What was the first homebrew that you made, and how did it turn out?
If I had to guess, the first homebrew was probably a pale ale. I made a lot of pale ales in the early days, just because it seemed middle of the road. I’ve got to say, I don’t know how much a brewer I am right now either, compared to other guys, but I’ve always been kind of lucky with beer. It’s always come out pretty good, some better than others, but in my life I’ve never really made a beer that was just terrible. I also don’t venture out too far into left field either. I don’t try to make the exotic beer with all sorts of exotic ingredients, stuff that nobody’s ever used before. I’m more of – I don’t know if I’d say a purist – but a classicist. I like the classics. Malt, hops, yeast, water, simple. Ideally for me I’d like a beer that’s 4.5 – 5.5% alcohol, but still plenty of flavor. Out here on the West Coast, there are a lot of beers higher than 5.5% alcohol and hopped to the gills, and that’s fine. Every once in awhile I enjoy those styles of beer too, but I’m more of a session beer kind of guy. I’ve always pretty much focused on the middle of the spectrum.
What are the core beers that you can’t imagine not being in the rotation?
For us, my beers, we call old California lagers, so because this building was built in 1890, I decided pretty quickly that I wanted to make beers like you would have had in Oakland in 1890. It didn’t take us long to realize it was all steam beer around here, and it wasn’t just Anchor Steam, there were all sorts of steam breweries around here. But you can’t call it steam anymore, because Anchor actually trademarked the term steam, so when they did that, the style became called something called California Common. I don’t really even know what California Common means, so the first beer we made, I called our Common Lager. The full name is Urban Peoples’ Common Lager. For us, anything outside of old California lager, I can’t really see. We might do some one-offs just for different reasons, collaborations, whatever, but as far as Linden Street beers go, my beers, they’ll all be old California lagers. Basically steam beers without calling them steam beer. The first one we called Urban Peoples Common Lager. The other beer is called Burning Oak Black Lager. Those are really the only beers we make on a regular basis. We still are kind of a two-trick pony.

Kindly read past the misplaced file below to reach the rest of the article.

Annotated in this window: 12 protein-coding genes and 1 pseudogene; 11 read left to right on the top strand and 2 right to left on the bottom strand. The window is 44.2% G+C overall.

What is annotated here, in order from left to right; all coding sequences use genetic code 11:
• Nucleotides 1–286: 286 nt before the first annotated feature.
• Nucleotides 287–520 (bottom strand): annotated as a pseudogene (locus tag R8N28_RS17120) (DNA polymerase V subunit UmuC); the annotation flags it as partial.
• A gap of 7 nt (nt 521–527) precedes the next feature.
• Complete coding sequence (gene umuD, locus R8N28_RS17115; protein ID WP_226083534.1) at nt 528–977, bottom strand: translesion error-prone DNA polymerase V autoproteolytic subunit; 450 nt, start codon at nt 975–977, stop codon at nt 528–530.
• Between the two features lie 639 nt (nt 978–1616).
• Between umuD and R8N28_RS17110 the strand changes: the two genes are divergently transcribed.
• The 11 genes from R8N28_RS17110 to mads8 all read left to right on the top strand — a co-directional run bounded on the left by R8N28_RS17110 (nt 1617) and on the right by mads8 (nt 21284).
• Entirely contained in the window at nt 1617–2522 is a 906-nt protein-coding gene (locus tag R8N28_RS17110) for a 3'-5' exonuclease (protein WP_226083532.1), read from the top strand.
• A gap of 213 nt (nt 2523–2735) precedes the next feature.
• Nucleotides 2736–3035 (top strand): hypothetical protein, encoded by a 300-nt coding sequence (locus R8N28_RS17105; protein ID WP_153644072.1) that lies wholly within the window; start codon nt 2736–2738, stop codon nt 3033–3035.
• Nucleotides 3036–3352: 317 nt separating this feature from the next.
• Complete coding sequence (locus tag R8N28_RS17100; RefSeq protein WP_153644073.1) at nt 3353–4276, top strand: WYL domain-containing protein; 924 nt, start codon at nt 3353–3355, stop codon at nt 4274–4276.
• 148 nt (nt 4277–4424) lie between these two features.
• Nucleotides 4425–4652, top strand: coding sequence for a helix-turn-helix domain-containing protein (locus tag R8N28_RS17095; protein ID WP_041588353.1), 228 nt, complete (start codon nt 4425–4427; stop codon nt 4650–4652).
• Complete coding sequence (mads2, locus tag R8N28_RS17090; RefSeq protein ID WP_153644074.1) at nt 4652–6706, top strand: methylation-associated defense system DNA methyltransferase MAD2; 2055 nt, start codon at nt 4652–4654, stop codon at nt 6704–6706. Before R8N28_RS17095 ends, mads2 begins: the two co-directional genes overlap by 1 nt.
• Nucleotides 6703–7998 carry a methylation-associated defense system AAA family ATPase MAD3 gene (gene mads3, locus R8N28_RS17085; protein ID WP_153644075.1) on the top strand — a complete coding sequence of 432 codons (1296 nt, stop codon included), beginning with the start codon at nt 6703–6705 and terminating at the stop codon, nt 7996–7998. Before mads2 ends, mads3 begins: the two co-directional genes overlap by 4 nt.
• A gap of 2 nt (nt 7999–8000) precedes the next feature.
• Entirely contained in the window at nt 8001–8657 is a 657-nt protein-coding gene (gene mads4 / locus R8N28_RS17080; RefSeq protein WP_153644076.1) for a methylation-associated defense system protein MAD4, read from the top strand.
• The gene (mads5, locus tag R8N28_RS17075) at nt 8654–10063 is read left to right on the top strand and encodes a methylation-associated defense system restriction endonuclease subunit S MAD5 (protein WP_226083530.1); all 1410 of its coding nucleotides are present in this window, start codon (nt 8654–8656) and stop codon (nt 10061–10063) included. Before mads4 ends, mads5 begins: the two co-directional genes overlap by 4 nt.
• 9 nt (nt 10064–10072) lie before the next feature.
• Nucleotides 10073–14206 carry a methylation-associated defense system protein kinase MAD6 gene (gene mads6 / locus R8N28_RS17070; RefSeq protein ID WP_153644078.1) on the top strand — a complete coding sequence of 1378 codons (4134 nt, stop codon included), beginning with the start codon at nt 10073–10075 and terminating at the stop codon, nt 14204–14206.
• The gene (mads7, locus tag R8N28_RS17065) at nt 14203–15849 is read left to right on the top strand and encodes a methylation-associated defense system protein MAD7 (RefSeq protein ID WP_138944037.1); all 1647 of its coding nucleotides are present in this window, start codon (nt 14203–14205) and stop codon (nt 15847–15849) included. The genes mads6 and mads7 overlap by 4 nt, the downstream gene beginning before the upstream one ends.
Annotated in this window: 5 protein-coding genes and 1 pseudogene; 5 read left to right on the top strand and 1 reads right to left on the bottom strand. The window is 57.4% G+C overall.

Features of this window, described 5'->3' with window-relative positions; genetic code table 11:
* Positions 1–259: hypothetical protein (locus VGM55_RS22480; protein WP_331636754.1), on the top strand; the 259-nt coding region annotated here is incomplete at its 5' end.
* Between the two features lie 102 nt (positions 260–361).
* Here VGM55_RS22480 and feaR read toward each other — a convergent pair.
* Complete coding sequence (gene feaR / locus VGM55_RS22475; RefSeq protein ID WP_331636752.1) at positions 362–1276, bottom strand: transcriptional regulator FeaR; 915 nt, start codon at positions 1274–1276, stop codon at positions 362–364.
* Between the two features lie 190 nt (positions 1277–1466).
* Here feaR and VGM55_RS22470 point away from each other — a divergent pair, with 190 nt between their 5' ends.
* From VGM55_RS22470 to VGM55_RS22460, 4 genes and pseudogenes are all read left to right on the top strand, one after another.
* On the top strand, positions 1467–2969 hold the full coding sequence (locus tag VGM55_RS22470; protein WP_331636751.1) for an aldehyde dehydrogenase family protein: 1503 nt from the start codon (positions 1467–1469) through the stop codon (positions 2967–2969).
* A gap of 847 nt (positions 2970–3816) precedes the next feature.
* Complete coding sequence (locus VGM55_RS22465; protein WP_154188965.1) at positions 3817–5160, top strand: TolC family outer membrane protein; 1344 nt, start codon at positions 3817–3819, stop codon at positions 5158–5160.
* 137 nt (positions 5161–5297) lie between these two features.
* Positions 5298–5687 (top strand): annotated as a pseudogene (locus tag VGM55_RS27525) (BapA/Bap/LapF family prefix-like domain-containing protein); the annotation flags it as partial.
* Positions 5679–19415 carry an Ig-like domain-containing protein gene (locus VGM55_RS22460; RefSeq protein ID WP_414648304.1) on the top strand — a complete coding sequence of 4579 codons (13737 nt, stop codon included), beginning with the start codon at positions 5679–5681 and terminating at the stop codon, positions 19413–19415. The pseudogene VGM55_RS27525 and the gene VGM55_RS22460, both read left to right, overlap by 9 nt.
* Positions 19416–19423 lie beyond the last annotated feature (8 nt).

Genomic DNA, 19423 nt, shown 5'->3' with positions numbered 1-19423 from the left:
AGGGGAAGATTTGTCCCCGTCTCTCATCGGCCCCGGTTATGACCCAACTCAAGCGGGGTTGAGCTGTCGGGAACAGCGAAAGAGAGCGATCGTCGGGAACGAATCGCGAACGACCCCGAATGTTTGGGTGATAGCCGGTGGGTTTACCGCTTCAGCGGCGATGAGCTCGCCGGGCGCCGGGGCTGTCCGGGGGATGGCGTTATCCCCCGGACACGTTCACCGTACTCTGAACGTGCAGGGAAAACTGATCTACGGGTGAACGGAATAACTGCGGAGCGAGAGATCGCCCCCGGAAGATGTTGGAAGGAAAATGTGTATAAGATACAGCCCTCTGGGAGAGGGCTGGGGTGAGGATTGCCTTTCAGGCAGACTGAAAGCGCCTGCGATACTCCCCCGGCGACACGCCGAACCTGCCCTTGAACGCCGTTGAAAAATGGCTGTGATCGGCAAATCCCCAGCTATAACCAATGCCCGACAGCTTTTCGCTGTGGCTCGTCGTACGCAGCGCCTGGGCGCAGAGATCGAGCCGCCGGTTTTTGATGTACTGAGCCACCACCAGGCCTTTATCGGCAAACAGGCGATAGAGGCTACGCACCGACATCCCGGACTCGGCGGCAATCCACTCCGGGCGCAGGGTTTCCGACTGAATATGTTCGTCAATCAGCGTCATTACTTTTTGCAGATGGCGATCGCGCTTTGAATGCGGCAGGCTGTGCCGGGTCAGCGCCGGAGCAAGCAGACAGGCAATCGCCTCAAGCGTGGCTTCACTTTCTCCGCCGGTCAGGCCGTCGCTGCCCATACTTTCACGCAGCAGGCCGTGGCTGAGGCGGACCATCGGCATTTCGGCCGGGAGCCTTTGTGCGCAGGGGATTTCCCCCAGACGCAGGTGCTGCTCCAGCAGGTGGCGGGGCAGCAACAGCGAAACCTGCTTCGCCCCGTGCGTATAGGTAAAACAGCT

Have you collaborated with anybody yet?
Yeah, I collaborated with a bunch of homebrewers, for one. We have a really good homebrew competition that happens in the Bay Area every year called the World Cup of Beer. I’ve collaborated with the last two Best of Show winners from that competition. We’ve taken the beer they’ve won Best in Show with and made it here, and we’re going to do that again with this year’s winner pretty soon. Then we’re working with restaurants. We’ve collaborated a little bit, but not as much as the big guys. For us it’s just the capacity. We don’t have to have the capacity to go off schedule too much. We’re not able to make the black or the common fast enough right now. Anytime we make a beer outside of those, it messes up the whole cycle. We run out of something and everyone gets mad. For us, right now, the focus is just expansion, trying to meet demand and reach capacity and just keep growing.
Would you say you have any mentors?